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Tuesday, January 25, 2022

Student Inclusion Coalition and campus partnership progress report to address UW-Madison climate, diversity and inclusion

“Your ‘home’ was built upon someone else’s home.”

“If this is ‘home,’ why am I the only one who looks like me?”

“This ‘home’ is destroying our community spaces.” 

“You tokenize us for recruitment but ignore our contributions.”

One year after a 2019 UW-Madison Homecoming video incited widespread criticism and sparked discussion about the role of students of color in campus life, quotes like the aforementioned can be found in a video released by the university’s Student Inclusion Coalition (SIC). The Coalition, which was formed in response to the 2019 incident, created this year’s video in order to allow for students to not only undo the wrongs of last year’s exclusive video, but also to relay students’ experiences of campus climate, diversity and inclusion. 

The video aimed to highlight the work that SIC — in partnership with UW Student Affairs, the Division of Diversity, Equity and Educational Achievement (DDEEA) and the Wisconsin Alumni Association (WAA) — has done in the past year to address inclusivity-based issues on the UW-Madison campus. 

Last year, students of color were excluded from the 2019 Homecoming video, which celebrated the UW student body and campus experience. The historically African American Alpha Kappa Alpha Sorority — which was asked as a chapter to participate in the making of the video — was the only organization of people of color group on campus included and did not make the final cut in the Wisconsin Alumni Association (WAA) student Homecoming Committee’s production.  

The video, which has since been deleted, “was symbolic of the daily challenges and negative experiences of Black and Brown students on campus,” according to an Oct. 23 news release

Reactions motivated the creation of the SIC, which seeks to improve the experiences of students of color at UW-Madison and connect multicultural student groups on campus.

In the news release, SIC outlined their demands of the university to better include all student communities on campus: 

  1. Publicly recognize the sacrifice of past students of color in addressing systemic racism and oppression on campus.
  2. Recognize the educational value of marginalized identity-based student affinity groups in supporting student engagement, belonging and retention.
  3. Improve the support system for marginalized students on campus.
  4. Restructure the student Homecoming Committee to ensure broader and more authentic engagement for marginalized groups on campus.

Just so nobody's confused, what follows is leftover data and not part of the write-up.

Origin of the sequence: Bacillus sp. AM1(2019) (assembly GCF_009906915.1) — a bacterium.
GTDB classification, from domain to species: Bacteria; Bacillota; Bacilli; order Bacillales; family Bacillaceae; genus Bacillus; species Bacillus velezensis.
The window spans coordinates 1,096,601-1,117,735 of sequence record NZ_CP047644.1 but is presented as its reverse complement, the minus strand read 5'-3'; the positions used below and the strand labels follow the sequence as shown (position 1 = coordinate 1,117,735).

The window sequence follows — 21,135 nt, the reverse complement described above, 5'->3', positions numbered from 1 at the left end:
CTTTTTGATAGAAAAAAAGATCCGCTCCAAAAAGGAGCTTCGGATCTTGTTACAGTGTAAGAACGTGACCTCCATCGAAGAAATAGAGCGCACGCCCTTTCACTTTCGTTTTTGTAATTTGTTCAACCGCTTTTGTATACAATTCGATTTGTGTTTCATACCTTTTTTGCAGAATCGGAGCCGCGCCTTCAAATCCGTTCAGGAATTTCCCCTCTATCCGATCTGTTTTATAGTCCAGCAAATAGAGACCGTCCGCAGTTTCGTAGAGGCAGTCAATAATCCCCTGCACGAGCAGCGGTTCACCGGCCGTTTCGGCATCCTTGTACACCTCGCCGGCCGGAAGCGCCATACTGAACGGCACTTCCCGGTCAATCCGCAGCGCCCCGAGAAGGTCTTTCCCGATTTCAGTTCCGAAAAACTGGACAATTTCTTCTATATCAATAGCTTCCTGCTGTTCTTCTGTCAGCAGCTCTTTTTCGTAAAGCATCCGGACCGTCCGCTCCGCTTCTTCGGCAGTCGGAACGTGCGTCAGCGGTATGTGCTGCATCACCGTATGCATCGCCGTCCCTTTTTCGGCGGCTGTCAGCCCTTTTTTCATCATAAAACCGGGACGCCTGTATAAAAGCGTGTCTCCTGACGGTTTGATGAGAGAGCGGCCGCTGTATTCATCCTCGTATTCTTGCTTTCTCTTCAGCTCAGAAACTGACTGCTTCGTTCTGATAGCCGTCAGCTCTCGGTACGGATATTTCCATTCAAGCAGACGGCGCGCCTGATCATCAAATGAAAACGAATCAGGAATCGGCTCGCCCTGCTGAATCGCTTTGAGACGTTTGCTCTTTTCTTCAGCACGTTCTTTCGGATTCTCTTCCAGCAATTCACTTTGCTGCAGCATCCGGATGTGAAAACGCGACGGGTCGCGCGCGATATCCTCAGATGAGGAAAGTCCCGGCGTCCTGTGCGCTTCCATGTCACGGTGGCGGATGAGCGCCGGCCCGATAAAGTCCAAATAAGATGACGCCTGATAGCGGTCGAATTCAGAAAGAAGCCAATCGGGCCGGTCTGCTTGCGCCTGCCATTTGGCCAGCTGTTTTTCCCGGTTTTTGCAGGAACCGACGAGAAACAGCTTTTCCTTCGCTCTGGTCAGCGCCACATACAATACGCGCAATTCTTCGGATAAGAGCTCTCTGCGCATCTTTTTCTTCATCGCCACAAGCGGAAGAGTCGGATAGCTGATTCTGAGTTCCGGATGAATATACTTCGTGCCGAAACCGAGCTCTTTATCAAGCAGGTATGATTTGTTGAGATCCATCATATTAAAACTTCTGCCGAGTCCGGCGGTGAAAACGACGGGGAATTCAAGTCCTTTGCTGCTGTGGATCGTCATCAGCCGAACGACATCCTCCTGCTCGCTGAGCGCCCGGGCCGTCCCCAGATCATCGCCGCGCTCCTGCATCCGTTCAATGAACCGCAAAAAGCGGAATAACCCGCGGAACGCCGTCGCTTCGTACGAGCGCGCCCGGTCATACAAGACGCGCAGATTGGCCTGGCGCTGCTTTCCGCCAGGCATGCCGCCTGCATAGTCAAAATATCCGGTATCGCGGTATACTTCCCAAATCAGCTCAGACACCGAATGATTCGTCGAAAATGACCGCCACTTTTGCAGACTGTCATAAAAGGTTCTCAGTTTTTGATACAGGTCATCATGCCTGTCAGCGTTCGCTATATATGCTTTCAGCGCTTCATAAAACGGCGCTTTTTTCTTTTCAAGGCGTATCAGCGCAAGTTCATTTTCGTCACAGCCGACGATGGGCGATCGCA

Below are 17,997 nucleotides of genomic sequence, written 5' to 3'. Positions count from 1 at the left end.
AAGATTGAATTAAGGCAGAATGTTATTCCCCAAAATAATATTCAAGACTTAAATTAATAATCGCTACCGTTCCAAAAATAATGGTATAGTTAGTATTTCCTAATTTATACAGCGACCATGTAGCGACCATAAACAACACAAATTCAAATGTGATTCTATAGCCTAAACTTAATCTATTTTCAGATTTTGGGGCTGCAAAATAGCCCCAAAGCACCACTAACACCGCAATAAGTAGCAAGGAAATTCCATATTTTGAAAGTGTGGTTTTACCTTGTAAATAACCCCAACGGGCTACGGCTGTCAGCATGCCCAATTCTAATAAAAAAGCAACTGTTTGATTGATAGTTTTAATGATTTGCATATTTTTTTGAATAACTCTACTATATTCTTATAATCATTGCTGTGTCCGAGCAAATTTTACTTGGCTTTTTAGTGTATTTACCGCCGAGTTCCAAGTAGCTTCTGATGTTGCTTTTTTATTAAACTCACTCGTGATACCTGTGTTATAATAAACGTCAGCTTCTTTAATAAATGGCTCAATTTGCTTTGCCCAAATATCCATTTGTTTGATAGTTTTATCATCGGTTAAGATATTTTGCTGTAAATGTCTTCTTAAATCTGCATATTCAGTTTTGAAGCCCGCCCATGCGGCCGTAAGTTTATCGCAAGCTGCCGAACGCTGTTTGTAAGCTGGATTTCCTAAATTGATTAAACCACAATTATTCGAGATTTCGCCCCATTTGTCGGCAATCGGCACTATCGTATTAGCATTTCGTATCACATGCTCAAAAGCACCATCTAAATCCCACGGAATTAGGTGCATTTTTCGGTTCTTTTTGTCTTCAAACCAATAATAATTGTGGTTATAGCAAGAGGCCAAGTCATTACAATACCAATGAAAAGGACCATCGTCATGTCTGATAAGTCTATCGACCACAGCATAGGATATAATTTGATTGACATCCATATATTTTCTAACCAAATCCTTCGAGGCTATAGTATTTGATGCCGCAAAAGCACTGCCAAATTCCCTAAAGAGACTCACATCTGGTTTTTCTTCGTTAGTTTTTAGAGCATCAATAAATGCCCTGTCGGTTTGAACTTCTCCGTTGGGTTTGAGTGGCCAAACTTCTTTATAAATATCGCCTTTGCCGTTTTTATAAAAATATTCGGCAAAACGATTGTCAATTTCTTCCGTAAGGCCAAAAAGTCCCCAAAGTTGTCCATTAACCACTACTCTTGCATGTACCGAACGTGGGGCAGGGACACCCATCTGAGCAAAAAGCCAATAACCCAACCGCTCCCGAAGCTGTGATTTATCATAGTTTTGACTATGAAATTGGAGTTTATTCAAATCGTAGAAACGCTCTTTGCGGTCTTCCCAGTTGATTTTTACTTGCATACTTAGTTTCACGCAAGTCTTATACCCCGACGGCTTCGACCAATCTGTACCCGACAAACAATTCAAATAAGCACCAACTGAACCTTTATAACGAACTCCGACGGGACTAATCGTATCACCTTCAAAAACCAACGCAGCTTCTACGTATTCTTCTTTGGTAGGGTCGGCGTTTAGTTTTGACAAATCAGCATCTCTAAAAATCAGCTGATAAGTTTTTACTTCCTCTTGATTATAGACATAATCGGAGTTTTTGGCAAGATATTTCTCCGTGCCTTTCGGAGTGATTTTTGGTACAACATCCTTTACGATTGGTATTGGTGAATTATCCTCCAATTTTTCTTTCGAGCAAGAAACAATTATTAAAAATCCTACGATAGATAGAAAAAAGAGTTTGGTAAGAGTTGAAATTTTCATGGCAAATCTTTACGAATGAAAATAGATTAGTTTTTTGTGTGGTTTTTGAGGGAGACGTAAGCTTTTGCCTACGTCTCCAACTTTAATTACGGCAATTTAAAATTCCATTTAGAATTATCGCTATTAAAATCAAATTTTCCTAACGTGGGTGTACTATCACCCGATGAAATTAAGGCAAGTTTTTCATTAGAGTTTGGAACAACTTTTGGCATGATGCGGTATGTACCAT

5. Create a coordinated infrastructure to respond to acts of structural oppression.

“Establishing a home where marginalized students can feel safe, valued and included — a place where we can be our most authentic selves is SIC’s ultimate goal,” said SIC co-founder and leader Nyla Mathis. “The university is making great progress, but a marathon still lies ahead to ensure that the history and contribution of Black and Brown students is not lost, taken for granted or forgotten.”

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In accordance with these goals, the SIC’s campus partnerships — DDEEA, WAA and Student Affairs — developed and facilitated working groups alongside leaders from the student task force. They met over the course of the past year with the intention of recognizing SIC partnership priorities. 

Representatives of diverse student communities went on to work with the WAA to plan the student Homecoming 2020. These representatives will also be a permanent part of the Homecoming Committee, as it shifts from WAA to Student Affairs next year. 

An extra $50,000 was allocated toward the Multicultural Student Center for student organization grants and aims to increase funding for cultural heritage month celebrations. 

Furthermore, the establishment of the Office of Inclusion Education, the requirement that all new undergraduate and transfer students complete the Our Wisconsin program and the university’s plan to raise funds for a landmark that will honor the historically African American sororities and fraternities on campus are acknowledged by the university as other important developments produced by the working groups this past year. 

“Our work with SIC this year really demonstrated the necessity and power of collaboration in creating change,” said DDEA Interim Chief Diversity Officer Cheryl Gittens. “It remains important for us to continue this shared work with SIC and with others dedicated to making UW a place where future generations feel welcome and included.”

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